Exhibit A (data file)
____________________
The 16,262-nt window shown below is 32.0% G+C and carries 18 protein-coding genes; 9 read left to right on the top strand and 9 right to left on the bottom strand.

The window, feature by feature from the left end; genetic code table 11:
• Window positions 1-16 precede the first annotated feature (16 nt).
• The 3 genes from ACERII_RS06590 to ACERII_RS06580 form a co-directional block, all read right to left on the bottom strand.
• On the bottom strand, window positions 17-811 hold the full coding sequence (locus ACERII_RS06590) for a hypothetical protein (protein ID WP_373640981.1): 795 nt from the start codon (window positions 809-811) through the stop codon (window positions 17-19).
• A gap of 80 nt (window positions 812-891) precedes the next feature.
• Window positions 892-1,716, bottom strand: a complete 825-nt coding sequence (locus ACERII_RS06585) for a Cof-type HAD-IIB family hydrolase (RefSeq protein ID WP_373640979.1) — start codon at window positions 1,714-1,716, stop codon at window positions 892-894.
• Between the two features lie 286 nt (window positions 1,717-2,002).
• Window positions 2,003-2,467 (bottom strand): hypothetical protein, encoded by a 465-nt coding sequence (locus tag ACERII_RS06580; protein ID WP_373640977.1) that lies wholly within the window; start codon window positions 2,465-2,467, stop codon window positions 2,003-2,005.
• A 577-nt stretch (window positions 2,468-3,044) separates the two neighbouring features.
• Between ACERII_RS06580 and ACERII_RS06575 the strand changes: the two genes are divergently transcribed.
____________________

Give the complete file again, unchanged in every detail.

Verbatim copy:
The 16,262-nt window shown below is 32.0% G+C and carries 18 protein-coding genes; 9 read left to right on the top strand and 9 right to left on the bottom strand.

The window, feature by feature from the left end; genetic code table 11:
• Window positions 1-16 precede the first annotated feature (16 nt).
• The 3 genes from ACERII_RS06590 to ACERII_RS06580 form a co-directional block, all read right to left on the bottom strand.
• On the bottom strand, window positions 17-811 hold the full coding sequence (locus ACERII_RS06590) for a hypothetical protein (protein ID WP_373640981.1): 795 nt from the start codon (window positions 809-811) through the stop codon (window positions 17-19).
• A gap of 80 nt (window positions 812-891) precedes the next feature.
• Window positions 892-1,716, bottom strand: a complete 825-nt coding sequence (locus ACERII_RS06585) for a Cof-type HAD-IIB family hydrolase (RefSeq protein ID WP_373640979.1) — start codon at window positions 1,714-1,716, stop codon at window positions 892-894.
• Between the two features lie 286 nt (window positions 1,717-2,002).
• Window positions 2,003-2,467 (bottom strand): hypothetical protein, encoded by a 465-nt coding sequence (locus tag ACERII_RS06580; protein ID WP_373640977.1) that lies wholly within the window; start codon window positions 2,465-2,467, stop codon window positions 2,003-2,005.
• A 577-nt stretch (window positions 2,468-3,044) separates the two neighbouring features.
• Between ACERII_RS06580 and ACERII_RS06575 the strand changes: the two genes are divergently transcribed.